Why can’t we learn Arabic?

Assad or Əsəd? A series of criticisms and contributions came from readers who are knowledgeable and interested in Arabic. In summary, it is said: The name of the President of Syria means lion (أسد) and its Western transliteration is Assad. Turkish spelling/pronunciation Assad should be. Esad/Esat (أسعد), which is more common in Turkish, derives from the root of happiness (happiness), means ‘happy person’, is written in the West. As’ad‘Truck. In other words, the two nouns derive from two different unrelated roots.

Some of our readers thought that I was confusing these two names with each other. The name of the President of Syria Lion means and in Arabic Assad I know it’s pronounced close to your voice. But since the exact pronunciation in Arabic Assad not ƏsəD I insist on my own transliteration that it should be written as Even one of the Arabic experts Æssed He recommended his writing so much that I do not recommend it to anyone.

Anyway, the main issue we were interested in was the mystery of a name that has been settled in Turkish as Assad suddenly taking the form of Assad, and the ‘wrong’ equivalents of Arabic words in ours should be accepted as ‘correct’, even if it was misplaced. On this occasion, I looked again. When Anadolu Agency says Assad until a certain date, it suddenly starts saying Assad. According to some of our readers, the use of Assad in the past was the deliberate substitution of Assad, a name that is respected and sacred by Shiites (from Esedullah/the lion of Allah), into the form of ‘unpretentious’ ‘happy man’. Conversely, it is added that the current insistence on Assad is preferred to underline (othering) the Shiite identity of the addressee.

I don’t know these. All my life, I’ve never bothered with what jinn ideas government officials produce behind closed doors. But in a country where the names of all Arab leaders are pronounced properly in Turkish, the effort to try to turn Assad over Assad was truly a ridiculous attempt. Think about it, instead of Hosni Mubarak, with a sudden decision. Hosni Mubarakinstead of Gaddafi Qaddafi we will say. The example that immediately comes to my mind is the former President of Egypt, Anwar Sadat, written with the same voices as Assad. Enwer Sadat as we would. The name Sadat is written in Arabic distinctly with two alifs (السادات )… Therefore, from now on, Anwar Sadat should definitely be called Enver Sadat. But maybe it should be called Sedet. I would like to start the discussion of Enver Sedet or Sadat here.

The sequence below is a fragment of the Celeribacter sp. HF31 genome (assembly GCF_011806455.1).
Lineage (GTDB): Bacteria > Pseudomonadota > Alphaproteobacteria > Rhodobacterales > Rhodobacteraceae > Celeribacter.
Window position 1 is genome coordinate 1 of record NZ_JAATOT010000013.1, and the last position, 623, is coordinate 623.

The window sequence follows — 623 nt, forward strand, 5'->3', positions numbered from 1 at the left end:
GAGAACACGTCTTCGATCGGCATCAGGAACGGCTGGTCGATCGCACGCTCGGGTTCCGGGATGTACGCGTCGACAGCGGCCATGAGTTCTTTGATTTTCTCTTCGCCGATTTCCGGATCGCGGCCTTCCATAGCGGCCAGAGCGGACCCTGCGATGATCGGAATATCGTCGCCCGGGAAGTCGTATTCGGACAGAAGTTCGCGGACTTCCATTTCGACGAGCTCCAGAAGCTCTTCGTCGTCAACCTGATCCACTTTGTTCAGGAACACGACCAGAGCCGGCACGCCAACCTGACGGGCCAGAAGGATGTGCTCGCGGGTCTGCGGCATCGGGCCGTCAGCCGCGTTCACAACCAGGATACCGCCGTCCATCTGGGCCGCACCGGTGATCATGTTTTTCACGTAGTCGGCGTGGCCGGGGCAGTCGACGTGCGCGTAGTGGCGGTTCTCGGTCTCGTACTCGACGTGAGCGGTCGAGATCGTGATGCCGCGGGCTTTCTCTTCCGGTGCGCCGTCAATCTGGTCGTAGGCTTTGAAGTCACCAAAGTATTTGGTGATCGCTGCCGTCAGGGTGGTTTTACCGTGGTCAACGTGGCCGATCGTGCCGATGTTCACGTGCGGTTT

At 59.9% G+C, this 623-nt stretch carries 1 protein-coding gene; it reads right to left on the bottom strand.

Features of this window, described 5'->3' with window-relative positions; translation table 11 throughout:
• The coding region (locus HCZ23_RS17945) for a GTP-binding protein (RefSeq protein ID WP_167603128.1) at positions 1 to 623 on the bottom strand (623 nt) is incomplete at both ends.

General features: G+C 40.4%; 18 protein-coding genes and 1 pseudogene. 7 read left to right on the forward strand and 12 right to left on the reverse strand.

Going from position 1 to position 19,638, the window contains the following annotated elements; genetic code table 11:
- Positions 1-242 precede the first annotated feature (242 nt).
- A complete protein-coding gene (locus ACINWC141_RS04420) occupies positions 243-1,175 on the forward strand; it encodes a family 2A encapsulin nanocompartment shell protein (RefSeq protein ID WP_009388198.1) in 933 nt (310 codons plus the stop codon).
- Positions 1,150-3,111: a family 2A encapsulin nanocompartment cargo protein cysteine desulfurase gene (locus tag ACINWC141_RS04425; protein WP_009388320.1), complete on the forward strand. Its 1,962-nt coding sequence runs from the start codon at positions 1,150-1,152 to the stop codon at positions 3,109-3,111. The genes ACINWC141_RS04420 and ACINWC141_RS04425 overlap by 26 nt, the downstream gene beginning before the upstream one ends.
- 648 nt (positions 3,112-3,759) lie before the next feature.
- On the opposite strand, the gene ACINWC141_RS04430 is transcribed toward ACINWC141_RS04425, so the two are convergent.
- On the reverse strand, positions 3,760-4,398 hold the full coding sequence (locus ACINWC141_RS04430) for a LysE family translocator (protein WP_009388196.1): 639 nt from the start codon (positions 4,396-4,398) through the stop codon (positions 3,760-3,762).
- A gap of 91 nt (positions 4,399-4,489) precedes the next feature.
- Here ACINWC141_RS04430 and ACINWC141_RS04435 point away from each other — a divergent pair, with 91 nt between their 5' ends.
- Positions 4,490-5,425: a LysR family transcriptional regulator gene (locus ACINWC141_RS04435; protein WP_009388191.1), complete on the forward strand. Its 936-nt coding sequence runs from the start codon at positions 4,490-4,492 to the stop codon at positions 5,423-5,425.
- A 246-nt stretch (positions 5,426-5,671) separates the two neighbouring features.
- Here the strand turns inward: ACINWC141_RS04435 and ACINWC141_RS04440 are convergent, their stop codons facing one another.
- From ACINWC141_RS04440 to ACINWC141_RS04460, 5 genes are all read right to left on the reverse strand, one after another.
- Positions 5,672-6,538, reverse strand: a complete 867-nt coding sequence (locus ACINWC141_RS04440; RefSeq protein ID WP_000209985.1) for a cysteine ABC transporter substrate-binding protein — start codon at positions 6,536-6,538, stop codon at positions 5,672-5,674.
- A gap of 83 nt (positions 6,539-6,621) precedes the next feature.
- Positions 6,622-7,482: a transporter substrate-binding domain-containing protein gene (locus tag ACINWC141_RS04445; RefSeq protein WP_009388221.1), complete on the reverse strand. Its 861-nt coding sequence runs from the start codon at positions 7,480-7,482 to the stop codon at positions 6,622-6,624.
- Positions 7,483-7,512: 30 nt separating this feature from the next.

My own conclusion from this mess is this: Turkish-speaking people Assad or Assad does not know the difference between asad’Does not use i as a human name. Even though he once knew about this distinction, he forgot about it over time or he didn’t care about the difference. For example, the Ottoman people (at least on the coasts where trade with the west) were given to the Dutch because of the lion picture on it. Assad Gold was saying. So he knew little of the word in the past. One of the titles of Caliph Ali (and Hamza b. Abdulmuttalib) Asadullah Of course he knew the term. But there was no widespread use of the name Esed or Esedullah among the Turkish-speaking people. In other words, as far as I know, there is no Esed Pasha in history, or Esedoğlu in folk poetry, if anyone knows, please let me know. I was guessing that there must be a person named Esedullah Efendi among the ulema, but there was indeed a person named Sheikh Hacı Esedullah Efendi.